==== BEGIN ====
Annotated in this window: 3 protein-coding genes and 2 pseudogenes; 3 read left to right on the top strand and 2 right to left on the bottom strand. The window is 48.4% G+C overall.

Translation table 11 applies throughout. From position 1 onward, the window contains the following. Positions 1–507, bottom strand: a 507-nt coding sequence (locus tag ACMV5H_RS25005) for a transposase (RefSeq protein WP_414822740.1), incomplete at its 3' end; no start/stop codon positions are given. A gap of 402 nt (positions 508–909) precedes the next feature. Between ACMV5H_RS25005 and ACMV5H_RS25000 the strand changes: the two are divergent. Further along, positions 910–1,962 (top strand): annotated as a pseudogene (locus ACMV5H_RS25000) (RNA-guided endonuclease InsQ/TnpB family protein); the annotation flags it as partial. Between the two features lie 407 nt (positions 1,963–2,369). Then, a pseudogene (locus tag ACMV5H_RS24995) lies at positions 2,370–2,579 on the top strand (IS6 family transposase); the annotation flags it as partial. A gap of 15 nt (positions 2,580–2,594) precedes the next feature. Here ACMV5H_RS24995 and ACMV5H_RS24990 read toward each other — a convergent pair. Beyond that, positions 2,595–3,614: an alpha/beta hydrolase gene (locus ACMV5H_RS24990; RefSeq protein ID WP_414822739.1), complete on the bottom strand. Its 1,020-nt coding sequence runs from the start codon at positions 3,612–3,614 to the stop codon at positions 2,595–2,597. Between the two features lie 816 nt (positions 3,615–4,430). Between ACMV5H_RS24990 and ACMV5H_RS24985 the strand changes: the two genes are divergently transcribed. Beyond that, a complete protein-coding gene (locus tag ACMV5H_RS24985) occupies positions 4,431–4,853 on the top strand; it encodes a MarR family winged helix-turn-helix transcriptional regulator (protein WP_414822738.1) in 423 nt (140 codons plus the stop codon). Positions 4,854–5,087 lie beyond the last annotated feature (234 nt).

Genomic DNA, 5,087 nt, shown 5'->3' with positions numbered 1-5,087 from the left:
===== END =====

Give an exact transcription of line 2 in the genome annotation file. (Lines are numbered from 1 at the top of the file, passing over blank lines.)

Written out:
Translation table 11 applies throughout. From position 1 onward, the window contains the following. Positions 1–507, bottom strand: a 507-nt coding sequence (locus tag ACMV5H_RS25005) for a transposase (RefSeq protein WP_414822740.1), incomplete at its 3' end; no start/stop codon positions are given. A gap of 402 nt (positions 508–909) precedes the next feature. Between ACMV5H_RS25005 and ACMV5H_RS25000 the strand changes: the two are divergent. Further along, positions 910–1,962 (top strand): annotated as a pseudogene (locus ACMV5H_RS25000) (RNA-guided endonuclease InsQ/TnpB family protein); the annotation flags it as partial. Between the two features lie 407 nt (positions 1,963–2,369). Then, a pseudogene (locus tag ACMV5H_RS24995) lies at positions 2,370–2,579 on the top strand (IS6 family transposase); the annotation flags it as partial. A gap of 15 nt (positions 2,580–2,594) precedes the next feature. Here ACMV5H_RS24995 and ACMV5H_RS24990 read toward each other — a convergent pair. Beyond that, positions 2,595–3,614: an alpha/beta hydrolase gene (locus ACMV5H_RS24990; RefSeq protein ID WP_414822739.1), complete on the bottom strand. Its 1,020-nt coding sequence runs from the start codon at positions 3,612–3,614 to the stop codon at positions 2,595–2,597. Between the two features lie 816 nt (positions 3,615–4,430). Between ACMV5H_RS24990 and ACMV5H_RS24985 the strand changes: the two genes are divergently transcribed. Beyond that, a complete protein-coding gene (locus tag ACMV5H_RS24985) occupies positions 4,431–4,853 on the top strand; it encodes a MarR family winged helix-turn-helix transcriptional regulator (protein WP_414822738.1) in 423 nt (140 codons plus the stop codon). Positions 4,854–5,087 lie beyond the last annotated feature (234 nt).